North Korea troops look toward South Korea at the border village

of Panmunjom. Concern is growing that the battle for sovereignty

over islands in the East and South China Sea, which pits a China-

led bloc of states against a U.S.-led bloc, could draw the two

Koreas into a new clash and delay unification.



The Hankyoreh, South Korea

Worrying Talk of Renewed North Korea-China Military Alliance


"The political situation is rapidly developing into a confrontation pitting a southern bloc led by the United States against a northern bloc led by China. Increased South Korean participation in the southern bloc will lead Pyongyang and Beijing to band more tightly together."




July 11, 2011


South Korea - Hankyoreh - Original Article (English)

U.S. Admiral Mike Mullen, chairman of the Joint Chiefs of Staff, with General Chen Bingde, chief of the General Staff of the Chinese People's Liberation Army, before their meeting in Beijing, July 11. Concern about a 'new Cold War' between the two countries is rising, as a territorial dispute in the East and South China Sea heats up.


CHINA CENTRAL TV [STATE-RUN]: U.S. Chairman of the Joint Chiefs of Staff Mike Mullen in Beijing to discuss South China Sea dispute, July 12, 00:03:42RealVideo

The question of whether China will support North Korea militarily if war breaks out on the Korean Peninsula is once again becoming a topic of discussion. In the context of the signing of a friendship treaty to mark the 50th anniversary of ties between the two countries and after being dismissed as a notion of a bygone era, the question of automatic Chinese military intervention on North Koreas behalf has again emerged. This worrisome and regrettable development demonstrates just how troubling the political situation on and around the peninsula has become.


Article II of the 1961 Sino-North Korean Mutual Aid and Cooperation Friendship Treaty states, In the event one of the Contracting Parties is subjected to armed attack by any state or several states and thus is involved in a state of war, the other Contracting Party shall immediately render military and other assistance by all means at its disposal.


As the political situation changed after the Cold War and Seoul established diplomatic relations with Beijing, this provision was dismissed as nothing more than a dead letter. But with the recent rise in tensions between North Korea and South Korea, circumstances have changed. Last year, a spokesperson for the Chinese Foreign Ministry even stated outright that there were no plans to amend or abolish the provision.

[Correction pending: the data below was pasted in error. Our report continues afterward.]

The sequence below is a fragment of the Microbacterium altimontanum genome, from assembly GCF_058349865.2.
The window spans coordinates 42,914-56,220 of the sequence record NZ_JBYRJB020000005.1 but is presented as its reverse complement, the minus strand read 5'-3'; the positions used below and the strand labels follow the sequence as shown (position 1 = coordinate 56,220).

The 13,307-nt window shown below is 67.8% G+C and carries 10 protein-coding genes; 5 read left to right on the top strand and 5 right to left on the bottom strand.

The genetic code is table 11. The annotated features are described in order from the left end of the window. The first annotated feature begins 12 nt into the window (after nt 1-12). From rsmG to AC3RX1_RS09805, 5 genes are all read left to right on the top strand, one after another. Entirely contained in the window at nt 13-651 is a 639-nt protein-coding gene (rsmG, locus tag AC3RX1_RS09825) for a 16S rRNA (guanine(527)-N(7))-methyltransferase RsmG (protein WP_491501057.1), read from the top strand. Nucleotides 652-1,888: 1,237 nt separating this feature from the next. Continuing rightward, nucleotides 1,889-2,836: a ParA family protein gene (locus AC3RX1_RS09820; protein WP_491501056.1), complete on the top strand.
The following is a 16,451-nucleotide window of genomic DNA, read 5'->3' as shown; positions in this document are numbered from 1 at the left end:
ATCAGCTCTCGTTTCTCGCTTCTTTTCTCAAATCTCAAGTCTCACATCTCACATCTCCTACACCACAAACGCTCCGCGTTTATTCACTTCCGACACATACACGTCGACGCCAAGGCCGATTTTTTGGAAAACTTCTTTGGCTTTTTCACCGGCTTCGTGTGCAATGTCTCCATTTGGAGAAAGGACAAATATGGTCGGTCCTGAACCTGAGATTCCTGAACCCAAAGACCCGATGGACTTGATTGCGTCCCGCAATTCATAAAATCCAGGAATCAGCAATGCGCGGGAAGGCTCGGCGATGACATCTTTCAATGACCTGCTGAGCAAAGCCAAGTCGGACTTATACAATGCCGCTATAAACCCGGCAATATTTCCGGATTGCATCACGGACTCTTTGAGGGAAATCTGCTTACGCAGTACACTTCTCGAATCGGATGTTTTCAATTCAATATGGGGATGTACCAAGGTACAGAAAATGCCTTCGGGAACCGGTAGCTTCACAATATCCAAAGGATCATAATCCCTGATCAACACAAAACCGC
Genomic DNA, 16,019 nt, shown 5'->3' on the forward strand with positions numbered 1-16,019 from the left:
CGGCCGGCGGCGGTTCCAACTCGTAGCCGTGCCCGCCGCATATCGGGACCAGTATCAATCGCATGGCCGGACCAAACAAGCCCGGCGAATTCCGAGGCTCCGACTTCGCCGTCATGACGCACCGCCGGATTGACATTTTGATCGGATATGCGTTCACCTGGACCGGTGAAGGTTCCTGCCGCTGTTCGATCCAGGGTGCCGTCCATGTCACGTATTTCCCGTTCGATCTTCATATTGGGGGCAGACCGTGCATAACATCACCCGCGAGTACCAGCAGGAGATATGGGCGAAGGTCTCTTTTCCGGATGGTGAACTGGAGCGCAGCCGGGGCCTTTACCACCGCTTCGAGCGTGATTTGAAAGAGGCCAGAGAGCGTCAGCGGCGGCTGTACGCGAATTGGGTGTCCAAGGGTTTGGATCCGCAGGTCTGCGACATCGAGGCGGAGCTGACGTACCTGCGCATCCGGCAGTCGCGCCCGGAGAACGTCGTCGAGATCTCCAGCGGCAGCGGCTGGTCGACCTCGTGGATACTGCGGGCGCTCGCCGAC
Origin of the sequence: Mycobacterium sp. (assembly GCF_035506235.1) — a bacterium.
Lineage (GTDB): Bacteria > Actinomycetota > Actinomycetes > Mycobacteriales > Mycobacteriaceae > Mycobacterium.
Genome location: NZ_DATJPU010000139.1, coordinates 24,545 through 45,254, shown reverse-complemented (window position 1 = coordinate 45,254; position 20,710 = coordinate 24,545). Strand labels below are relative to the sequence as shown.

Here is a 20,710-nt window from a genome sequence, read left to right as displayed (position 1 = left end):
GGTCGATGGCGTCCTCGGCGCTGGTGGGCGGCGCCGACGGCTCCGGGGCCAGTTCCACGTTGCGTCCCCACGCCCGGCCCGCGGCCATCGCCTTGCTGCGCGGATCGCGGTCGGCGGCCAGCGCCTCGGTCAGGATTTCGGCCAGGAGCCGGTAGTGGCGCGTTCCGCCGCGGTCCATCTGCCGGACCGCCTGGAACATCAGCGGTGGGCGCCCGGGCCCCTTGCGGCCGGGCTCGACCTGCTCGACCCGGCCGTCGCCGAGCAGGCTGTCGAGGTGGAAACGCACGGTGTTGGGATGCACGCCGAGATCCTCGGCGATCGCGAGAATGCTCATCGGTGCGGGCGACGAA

This is not just a problem for North and South Korea. On Saturday in the waters off the northwest coast of Borneo, the United States, Japan, and Australia launched joint military exercises. This area is in the vicinity of the Spratly (Nansha) Islands, where China and nearby Southeast Asian nations are clashing over sovereignty. The United States either plans to hold or has held joint military exercises in the South and East China Seas with the Philippines, Vietnam and Taiwan. At last months summit of foreign and defense ministers (2+2) between the United States and Japan, the two countries made plans to beef up their separate tripartite alliances with Australia, South Korea and India. This move was clearly aimed at China. Naturally, Beijing has objected, and the regional arms race is picking up steam.


In the broad scheme of things, inter-Korean tensions are a by-product and a driving force behind the upheaval in East Asia. The political situation is rapidly developing into a confrontation pitting a southern bloc led by the United States against a northern bloc led by China. Increased South Korean participation in the southern bloc will lead Pyongyang and Beijing to band more tightly together. In this context, we must examine the significance of the renewed debate about Chinas automatic military intervention on North Korea's behalf.



Competing territorial claims in the South China Sea: China sees

the United States meddling, whereas other nations in the region

regard the U.S. as playing a balancing role.


Huanqui, China: America Stirs Anti-China Fears in South China Sea
Mainichi Shimbun: China 'Mustn't Be Permitted' to Push Around its Neighbors
People's Daily, China: Clinton's 'Insults' Violate China's Human Rights
People's Daily, China: U.S. Internet Hypocrisy Creates Global Suspicion
Huanqui, China: U.S.-Listed Chinese Firms are Ruining China's Reputation
Huanqui, China: Blunt Talk Reflects Improved Sino-U.S. Military Relations


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The problem is that the confrontation is between blocs, which means that the strategic interests of the major powers take priority. This doesn't tally with the interests of the Korean people. It is exceedingly dangerous for North and South Korea to participate in this New Cold War as a strategic sub-segment of these powers. This will prolong a national division that has already dragged on for 60 years. Irrespective of our wishes, a worst case scenario could see the Korean Peninsula again turned into a battlefield. Rather than fighting, North and South Korea should summon the wisdom to prosper together. That is the only way for both to survive.


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[Posted by WORLDMEETS.US July 12, 12:13pm]


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